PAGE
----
A Brief History of Hypnotism
Throughout recorded history, various cultures and minority groups have made references to the use and performance of rituals that can best be described as hypnosis. Even ancient Egyptians and Greeks have recorded and described experiences that refer to hypnosis as well. Mention of St. Peter in a trance is also recorded in the Bible.
The development of hypnotism (hypnosis) on a scientific level began with the efforts of Franz Anton Mesmer. Mesmer, an Austrian physician, became well-known for his work on what he called animal magnetism during the 1770's.
During that time, there were those who believed that sickness develops when invisible magnetic fluids surrounding the human body were cut off or improperly distributed. In his animal magnetism technique, Mesmer used water tubs and magnetic wands to direct the hypothetical fluids towards his patients. Unbelievably, many of his patients claimed that the treatment is effective and cured them. This prompted a French commission in 1784 to investigate and evaluate the claims of Mesmer and his patients. The final report made by the commission negated Mesmer’s claim on the existence of such magnetic fluids. However, the same commission explained that the reported cures of Mesmer’s patients are a product of the imagination. Some of Mesmer’s patients helped spread the principle of animal magnetism, which later became popularly known as mesmerism, and continued to work with his methods.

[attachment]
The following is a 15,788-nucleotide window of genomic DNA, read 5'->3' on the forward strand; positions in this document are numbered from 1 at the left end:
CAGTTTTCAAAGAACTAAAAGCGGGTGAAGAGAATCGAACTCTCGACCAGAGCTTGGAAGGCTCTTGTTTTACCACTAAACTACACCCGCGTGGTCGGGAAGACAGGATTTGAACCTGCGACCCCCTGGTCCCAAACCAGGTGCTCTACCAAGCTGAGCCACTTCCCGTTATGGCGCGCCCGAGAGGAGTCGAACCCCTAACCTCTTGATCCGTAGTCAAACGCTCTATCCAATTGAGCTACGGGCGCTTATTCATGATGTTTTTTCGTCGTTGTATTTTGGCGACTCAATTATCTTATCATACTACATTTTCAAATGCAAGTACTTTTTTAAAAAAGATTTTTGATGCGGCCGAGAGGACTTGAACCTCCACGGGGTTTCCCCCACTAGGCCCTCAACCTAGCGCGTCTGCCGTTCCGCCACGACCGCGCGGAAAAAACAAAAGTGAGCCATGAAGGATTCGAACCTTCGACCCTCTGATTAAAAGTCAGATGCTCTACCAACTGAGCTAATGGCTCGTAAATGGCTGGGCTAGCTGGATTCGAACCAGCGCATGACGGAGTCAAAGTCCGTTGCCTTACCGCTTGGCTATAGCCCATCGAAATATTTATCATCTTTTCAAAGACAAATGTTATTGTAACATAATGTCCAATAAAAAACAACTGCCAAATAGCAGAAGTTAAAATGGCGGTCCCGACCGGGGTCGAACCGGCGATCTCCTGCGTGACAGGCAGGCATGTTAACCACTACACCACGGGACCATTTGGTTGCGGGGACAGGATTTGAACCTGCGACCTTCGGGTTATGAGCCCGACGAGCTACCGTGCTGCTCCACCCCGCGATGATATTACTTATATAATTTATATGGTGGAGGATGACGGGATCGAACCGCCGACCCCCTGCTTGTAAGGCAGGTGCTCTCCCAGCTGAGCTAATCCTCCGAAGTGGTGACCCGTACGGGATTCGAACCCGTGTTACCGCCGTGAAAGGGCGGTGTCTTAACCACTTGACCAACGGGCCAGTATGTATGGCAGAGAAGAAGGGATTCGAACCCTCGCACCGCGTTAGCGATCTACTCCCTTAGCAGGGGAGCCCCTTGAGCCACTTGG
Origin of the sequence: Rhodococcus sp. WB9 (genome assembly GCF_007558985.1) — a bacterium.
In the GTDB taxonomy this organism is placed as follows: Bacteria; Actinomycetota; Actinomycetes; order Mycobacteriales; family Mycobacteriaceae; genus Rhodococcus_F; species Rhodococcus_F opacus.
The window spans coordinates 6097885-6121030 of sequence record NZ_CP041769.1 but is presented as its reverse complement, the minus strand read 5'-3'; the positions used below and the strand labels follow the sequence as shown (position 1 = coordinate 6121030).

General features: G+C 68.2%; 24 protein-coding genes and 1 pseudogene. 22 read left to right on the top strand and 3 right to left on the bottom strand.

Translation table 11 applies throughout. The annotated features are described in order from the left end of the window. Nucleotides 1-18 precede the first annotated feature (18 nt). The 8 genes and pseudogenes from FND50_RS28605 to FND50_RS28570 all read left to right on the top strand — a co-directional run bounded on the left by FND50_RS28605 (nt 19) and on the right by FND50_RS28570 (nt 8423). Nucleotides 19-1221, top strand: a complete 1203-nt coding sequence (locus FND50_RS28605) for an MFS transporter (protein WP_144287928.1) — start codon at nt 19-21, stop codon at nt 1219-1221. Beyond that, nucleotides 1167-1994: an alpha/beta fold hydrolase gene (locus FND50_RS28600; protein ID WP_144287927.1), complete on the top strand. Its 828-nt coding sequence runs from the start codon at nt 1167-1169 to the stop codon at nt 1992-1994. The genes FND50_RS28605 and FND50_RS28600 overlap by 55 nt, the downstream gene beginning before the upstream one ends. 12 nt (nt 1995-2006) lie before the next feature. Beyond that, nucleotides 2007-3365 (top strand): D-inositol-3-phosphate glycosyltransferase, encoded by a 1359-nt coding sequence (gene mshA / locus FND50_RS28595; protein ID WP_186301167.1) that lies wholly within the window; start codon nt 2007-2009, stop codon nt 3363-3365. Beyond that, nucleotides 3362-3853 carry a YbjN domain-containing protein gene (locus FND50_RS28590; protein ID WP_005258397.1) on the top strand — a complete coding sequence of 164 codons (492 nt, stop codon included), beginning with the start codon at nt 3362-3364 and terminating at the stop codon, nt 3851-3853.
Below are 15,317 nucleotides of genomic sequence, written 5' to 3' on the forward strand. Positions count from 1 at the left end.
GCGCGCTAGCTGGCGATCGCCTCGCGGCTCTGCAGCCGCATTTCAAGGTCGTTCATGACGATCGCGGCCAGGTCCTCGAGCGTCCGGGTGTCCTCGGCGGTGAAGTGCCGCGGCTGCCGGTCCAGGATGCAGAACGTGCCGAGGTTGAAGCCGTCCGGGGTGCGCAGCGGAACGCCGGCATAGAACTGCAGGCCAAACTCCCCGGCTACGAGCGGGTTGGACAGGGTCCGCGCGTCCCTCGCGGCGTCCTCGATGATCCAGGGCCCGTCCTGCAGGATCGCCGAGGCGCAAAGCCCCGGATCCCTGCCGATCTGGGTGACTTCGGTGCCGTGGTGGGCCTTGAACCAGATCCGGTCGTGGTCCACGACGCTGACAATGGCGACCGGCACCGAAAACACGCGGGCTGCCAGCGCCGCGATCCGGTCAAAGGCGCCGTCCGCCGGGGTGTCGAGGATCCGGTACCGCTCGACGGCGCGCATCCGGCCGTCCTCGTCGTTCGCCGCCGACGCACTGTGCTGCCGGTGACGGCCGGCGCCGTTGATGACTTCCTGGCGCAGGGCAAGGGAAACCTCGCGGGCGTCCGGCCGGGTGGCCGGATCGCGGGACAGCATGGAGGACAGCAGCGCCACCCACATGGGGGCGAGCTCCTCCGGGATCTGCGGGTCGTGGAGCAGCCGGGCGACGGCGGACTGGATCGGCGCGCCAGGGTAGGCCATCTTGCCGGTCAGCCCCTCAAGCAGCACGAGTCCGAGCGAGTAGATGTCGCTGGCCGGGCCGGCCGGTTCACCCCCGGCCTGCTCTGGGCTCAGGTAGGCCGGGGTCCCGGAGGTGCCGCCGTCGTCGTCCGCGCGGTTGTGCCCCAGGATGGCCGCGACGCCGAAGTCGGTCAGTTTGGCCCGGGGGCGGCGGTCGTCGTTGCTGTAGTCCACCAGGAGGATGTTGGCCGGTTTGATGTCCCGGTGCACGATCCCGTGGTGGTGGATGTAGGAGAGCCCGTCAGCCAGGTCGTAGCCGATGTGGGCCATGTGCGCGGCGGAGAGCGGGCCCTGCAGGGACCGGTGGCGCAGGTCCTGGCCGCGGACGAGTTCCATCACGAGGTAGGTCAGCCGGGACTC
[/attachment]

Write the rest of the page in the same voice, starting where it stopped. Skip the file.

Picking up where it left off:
In the mid-1800’s a study on suggestion and hypnosis undertaken by a British doctor, James Bird, determined that hypnosis can be scientifically studied. Braid’s study on hypnosis and suggestion reveal that hypnosis is markedly different from sleep as many people believed. Bird’s research reveals that hypnosis is a physiological response to stimuli and not the result of magical powers. During this same period, hypnosis was used as an anesthesia in performing major surgery by a Scottish doctor, James Esdaile – he performed approximately 200 operations which included leg amputation, with the aid of hypnosis as anesthesia.
It was the French neurologist Jean Martin Charcot who performed landmark experiments involving hypnosis. In his experiments, Charcot discovered and scientifically established that hypnosis relieves nervous disorders. His work on nervous disorders and hypnosis gained widespread acceptance from the noted French psychologist Alfred Binet including Dr. Sigmund Freud.
In the latter part of the 19th century, Doctors Hippolyte Bernheim and Ambroise Auguste Liebeault explored the role and impact of suggestibility in hypnosis. In the course of their research, they used hypnosis in treating more than 12,000 patients.
Charcot’s and Bernheim’s work fascinated Freud immensely that he also used hypnosis in his early studies of the unconscious, which made him change his negative views on hypnosis.
Russian physiologist and psychologist Ivan Pavlov also sought to discover a physiological basis of hypnosis and in the course of his research concluded that hypnosis affects certain nerve impulses in the brain.
Doctors and psychologists use hypnosis to treat battle fatigue and mental disorders suffered by combatants and civilians in areas of conflict like Vietnam, Honduras, Nicaragua, and the Middle East. Today, scientists, psychologists, and mental health researchers continually discover and refine additional uses of hypnosis in clinical treatment.
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